Global palm oil production is running at 80MTpa in 2022, for use in food products, HPC products and bio-fuels. CO2 intensity of palm oil is assessed in this short note and data-file.
Palm oil is controversial, as it is linked to destruction of virgin rainforests, c40% of recent production has been associated with deforestation and c20% has been associated with peatland degradation.
The purpose of this data-file is to estimate the CO2 intensity of palm oil production, in tons of CO2e per ton of crude palm oil. We have aggregated data from 12 technical papers, and also constructed our own bottom up estimates.
Excluding land use impacts, we think palm oil production most likely has a CO2 intensity of 1.2 tons per ton, which is also an OK baseline estimate for responsible palm oil producers.
On a global average basis, including land use changes, we think CO2 intensity is around 8 tons per ton, assuming 40% of the land was deforested and 20% peat-degraded. The worst case scenario is a CO2 intensity of 20 tons/ton.
All of this matters for biofuels. Biodiesel sourced from the world’s average palm oil (8 tons/ton) is going to have 2.5x more emissions than burning conventional diesel. Likewise, if renewable diesel is produced from 65% used cooking oil, 35% palm oil, then again, it will have a higher CO2 impact than conventional diesel (model here).
To read more, please see our article here. Our main conclusion is that bio- and renewable diesel expansion plans may be stymied by tighter feedstock constraints and regulations (note here).
This data-file captures the economics of cross-laminated timber, a fast-growing construction material that is c80% less CO2-intensive when substituted directly for traditional building materials such as concrete and steel, and results in buildings with 15-35% lower embedded CO2.
The economics are exciting. We find potential to generate 20% IRRs purchasing $25/ton timber and converting into $500/m3 CLT in newbuild production facilities costing $800/m3 pa.
The economics can be stress-tested in the model. Underlying capex, opex and case studies and companies are profiled in subsequent tabs.
Nature-based solutions are among the most effectiveways to abate CO2. Forest offsets will cost $2-50/ton, decarboning liquid fuels for <$0.5/gallon and natural gas for <$1/mcf (chart below).
The data-file tabulates hundreds of data-points from technical papers and industry reports on different tree and grass types. It covers their growing conditions, survival rates, lifespans, rates of CO2 absorption (per tree and per acre) and their water requirements (examples below).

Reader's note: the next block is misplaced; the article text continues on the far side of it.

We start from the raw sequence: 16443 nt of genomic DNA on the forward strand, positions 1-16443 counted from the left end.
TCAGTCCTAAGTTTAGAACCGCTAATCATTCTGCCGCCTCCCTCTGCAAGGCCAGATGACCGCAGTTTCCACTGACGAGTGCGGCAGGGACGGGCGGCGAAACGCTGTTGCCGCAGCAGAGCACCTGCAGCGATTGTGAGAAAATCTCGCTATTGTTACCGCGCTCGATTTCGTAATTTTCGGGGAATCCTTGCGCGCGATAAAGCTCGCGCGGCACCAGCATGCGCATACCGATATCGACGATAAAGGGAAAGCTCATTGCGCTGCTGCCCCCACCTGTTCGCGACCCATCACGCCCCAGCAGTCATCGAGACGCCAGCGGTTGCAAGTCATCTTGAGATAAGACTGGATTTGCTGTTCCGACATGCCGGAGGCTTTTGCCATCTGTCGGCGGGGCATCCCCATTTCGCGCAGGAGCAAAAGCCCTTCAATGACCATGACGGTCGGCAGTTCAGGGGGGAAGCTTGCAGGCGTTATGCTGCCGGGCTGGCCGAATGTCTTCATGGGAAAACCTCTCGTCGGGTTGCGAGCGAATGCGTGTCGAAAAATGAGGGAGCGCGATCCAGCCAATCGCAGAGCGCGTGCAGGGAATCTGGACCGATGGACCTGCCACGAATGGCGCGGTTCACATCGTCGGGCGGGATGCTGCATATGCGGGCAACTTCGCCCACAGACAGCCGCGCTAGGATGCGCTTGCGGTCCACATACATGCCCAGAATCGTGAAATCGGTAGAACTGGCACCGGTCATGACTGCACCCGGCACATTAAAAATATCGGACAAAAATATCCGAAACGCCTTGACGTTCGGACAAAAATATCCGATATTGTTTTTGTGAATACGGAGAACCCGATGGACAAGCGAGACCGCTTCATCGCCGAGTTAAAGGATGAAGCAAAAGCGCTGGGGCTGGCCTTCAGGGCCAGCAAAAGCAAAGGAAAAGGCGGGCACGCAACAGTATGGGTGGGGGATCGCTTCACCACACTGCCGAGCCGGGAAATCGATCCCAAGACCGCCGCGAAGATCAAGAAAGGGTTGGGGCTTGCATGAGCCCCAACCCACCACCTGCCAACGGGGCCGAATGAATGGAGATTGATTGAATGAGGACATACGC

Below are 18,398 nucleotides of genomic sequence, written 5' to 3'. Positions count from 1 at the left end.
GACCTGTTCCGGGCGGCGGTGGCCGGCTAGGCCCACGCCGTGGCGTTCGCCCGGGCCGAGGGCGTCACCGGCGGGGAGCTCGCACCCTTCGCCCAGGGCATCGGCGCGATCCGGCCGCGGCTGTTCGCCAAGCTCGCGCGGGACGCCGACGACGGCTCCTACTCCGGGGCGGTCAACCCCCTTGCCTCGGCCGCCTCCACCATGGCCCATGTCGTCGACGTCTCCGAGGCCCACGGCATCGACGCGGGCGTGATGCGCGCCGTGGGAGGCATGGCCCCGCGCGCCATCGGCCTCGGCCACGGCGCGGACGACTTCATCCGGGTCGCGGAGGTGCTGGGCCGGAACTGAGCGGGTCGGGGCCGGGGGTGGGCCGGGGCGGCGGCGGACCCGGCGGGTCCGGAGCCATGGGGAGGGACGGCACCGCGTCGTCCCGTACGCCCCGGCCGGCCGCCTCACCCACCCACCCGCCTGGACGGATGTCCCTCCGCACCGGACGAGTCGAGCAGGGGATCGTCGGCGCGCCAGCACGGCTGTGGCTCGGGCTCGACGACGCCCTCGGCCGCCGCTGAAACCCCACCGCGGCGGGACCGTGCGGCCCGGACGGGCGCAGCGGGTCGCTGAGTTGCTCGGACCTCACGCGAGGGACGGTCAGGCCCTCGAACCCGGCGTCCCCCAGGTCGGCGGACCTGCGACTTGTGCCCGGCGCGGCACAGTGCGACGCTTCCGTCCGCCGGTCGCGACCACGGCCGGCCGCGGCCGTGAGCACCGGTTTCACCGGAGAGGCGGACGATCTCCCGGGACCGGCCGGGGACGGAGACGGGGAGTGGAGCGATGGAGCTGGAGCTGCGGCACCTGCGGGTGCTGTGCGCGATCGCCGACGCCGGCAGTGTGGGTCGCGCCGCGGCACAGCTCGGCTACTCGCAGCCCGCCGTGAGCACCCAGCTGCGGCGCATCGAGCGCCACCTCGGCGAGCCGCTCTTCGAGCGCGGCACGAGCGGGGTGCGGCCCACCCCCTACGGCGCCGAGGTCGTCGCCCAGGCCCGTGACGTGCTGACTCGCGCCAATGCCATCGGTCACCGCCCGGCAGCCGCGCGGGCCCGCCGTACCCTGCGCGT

This data-file tabulates the costs of carbon offsets being offered to consumers and commercial customers by c30 companies. Prices are surprisingly low, ranging from $4-40/ton of CO2.
Which projects are most economical? Costs are lowest at forestry projects, particularly at companies where you pay “per tree” rather than “per ton” of CO2. They are also lower at non-profits (which also means contributions are tax-deductible). Finally, they are lowest at companies undertaking projects directly, rather than as “middlemen” (charts below).
Are they CO2 offsets real? The also file contains detailed notes on each company, to assess their credentials. Moreover, it tabulates 1,600 carbon offset projects which are assured by agencies such as the ‘Verified Carbon Standard’, Gold Standard and Green-E, for a broader perspective.
This economic model illustrates a carbon fund to decarbonize natural gas by planting new forests, while also generating passable economics, attracting investment and incentivizing CO2 savings.
The mechanicsare that the fund collects carbon credits, which are bundled into the contractual sales price of natural gas (typically costing less than $1/mcf). Part of the carbon credits are used to plant forests. The remainder are kept as financial reserves, to ensure the fund can meet its future offset obligations. Once these obligations have been met, the financial reserves can be disbursed to the fund’s limited partners.
Please download the data-file to stress-test forestry costs, carbon pricing, gas pricing and optimisation opportunities.
This short presentationdescribes our ‘Top Ten Themes for Energy in the 2020s’. Each theme is covered in a single slide. For an overview of the ideas in the presentation, please see our recent presentation, linked here.
This short model compares different options for decarbonising diesel, either by substituting it with renewable diesel, or by offsetting its CO2 with carbon credits from reforestation.
We conclude that offsetting the CO2of diesel fuel could cost 60-90% less than purchasing advanced biofuel, at current pricing. Economically justified premia for biofuels are calculated.
Please download the model to interrogate numbers and run your own scenarios. For more information on our input assumptions, please see our biofuels overview data-file.
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